5. Novak like Soros did appear to be motivated by an extraordinary desire to detach himself from any Jewish identity by supporting terrorists

  6. The late Mr. Novak converted to Roman Catholicism and was not an evangelical supporter of Israel. He was wrong about his views concerning the cowardly attacks on U.S. territory on September 11, 2001. Those spineless attacks were worse than the Japanese air raids on Pearl Harbor on December 7, 1941 because the U.S. military HQ was hit, New York City was hit, and we’re at war with Radical Islam, not just one country.

  7. Conservatives always wanted to pass off my dislike of Novak by calling me a "statist" and other buzzwords. They always refused to acknowledge his inherent anti-semitism, terrorist apologetics and support, and blatant disdain for the defense of America when either of the first two were involved, or when it meant getting peon labor for big business via illegal immigration.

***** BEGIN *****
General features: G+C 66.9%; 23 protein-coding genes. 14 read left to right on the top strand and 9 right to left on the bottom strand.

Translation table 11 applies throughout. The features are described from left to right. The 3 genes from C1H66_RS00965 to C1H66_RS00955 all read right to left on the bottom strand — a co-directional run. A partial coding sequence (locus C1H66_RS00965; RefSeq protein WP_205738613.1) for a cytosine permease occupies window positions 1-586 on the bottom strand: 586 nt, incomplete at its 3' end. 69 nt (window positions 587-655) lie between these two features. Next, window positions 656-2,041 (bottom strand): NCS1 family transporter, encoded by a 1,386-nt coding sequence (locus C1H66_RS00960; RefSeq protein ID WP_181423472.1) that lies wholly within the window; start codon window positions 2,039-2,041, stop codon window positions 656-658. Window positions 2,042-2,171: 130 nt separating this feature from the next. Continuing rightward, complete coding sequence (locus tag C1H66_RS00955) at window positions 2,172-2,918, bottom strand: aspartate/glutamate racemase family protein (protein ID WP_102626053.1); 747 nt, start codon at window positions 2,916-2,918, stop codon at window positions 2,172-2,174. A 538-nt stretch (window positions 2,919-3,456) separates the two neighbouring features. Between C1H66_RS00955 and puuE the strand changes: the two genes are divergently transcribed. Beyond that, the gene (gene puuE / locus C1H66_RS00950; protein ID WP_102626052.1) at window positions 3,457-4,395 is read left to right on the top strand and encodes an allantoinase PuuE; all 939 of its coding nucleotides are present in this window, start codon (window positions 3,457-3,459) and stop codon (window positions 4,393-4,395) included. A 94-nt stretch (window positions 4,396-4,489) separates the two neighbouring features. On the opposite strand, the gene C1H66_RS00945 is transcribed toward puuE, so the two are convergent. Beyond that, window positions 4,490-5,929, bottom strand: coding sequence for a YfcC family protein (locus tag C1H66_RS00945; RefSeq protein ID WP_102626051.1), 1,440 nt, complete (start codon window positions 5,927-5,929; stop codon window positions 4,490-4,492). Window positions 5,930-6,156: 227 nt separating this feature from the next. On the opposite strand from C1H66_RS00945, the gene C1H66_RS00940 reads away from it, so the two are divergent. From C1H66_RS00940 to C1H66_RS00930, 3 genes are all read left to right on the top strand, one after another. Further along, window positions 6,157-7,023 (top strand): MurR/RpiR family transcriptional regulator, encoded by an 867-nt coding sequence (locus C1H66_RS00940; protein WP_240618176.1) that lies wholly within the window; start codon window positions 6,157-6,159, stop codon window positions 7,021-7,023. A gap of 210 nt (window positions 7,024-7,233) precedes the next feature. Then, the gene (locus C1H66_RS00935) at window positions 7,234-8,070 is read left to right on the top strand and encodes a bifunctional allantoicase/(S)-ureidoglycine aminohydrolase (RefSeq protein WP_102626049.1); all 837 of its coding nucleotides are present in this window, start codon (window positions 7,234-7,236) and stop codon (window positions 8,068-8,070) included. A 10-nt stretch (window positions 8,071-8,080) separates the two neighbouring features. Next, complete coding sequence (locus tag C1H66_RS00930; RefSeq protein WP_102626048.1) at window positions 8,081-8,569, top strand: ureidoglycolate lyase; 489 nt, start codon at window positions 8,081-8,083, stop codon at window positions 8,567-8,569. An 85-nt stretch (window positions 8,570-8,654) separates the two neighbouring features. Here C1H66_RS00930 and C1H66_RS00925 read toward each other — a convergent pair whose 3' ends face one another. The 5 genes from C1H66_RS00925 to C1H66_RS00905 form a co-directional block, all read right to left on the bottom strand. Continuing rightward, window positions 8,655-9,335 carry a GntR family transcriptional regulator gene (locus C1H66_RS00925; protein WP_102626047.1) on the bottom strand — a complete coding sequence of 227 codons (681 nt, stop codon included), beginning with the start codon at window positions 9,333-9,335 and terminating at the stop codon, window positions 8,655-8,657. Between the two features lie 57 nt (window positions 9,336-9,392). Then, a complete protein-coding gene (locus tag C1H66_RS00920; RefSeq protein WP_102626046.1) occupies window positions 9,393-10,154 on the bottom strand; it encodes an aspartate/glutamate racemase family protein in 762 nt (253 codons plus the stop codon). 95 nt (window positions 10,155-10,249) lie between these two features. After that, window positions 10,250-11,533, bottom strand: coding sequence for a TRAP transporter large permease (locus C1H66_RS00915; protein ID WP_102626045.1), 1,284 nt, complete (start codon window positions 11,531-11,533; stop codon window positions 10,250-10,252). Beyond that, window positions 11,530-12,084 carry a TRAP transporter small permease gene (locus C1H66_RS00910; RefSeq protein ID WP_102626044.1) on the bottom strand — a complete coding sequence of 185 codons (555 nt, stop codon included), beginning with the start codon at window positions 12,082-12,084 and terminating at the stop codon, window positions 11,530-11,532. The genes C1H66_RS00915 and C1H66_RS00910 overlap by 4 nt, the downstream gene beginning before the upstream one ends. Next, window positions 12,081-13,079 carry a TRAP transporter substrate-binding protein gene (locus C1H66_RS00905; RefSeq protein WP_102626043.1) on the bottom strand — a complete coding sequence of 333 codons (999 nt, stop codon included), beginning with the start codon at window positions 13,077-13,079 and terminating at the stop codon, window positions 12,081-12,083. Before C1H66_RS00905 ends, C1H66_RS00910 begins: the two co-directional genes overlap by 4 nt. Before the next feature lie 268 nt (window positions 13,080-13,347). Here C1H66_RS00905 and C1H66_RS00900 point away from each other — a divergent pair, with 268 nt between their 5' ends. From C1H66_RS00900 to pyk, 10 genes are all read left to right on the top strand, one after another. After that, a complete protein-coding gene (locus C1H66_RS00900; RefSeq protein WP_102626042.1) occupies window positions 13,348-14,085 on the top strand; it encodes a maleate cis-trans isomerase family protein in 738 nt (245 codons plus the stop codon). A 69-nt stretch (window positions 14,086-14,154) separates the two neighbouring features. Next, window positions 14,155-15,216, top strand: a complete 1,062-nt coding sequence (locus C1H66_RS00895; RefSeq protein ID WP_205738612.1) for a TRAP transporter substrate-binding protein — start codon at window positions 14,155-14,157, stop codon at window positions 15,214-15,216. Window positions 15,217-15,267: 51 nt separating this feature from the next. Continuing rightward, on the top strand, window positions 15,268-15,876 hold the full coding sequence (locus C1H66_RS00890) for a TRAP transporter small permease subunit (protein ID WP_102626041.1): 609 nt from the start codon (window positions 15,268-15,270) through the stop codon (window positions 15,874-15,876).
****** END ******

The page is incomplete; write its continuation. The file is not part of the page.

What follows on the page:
Too bad it will be lost in the usual media praise for anyone in the "club", despite their most blatant and egregious failures of objectivity or basic research.

  8. I wasn't familiar with Novak's views. Not having cable I've never seen him on TV but was vaguely familiar with the name. I thought he was praised by Conservatives. It seems Novak is another liberal in Conservative clothing similar to Pat Buchanan.

    Apparently even Christian evangelicals are singing Novak's praise. CBN in a report today just couldn't wait to throw in a bit about how Novak converted to Catholicism because he was spiritually hungry.

    Leave it to the evangelical mov't to throw a little missionary speil in where they can.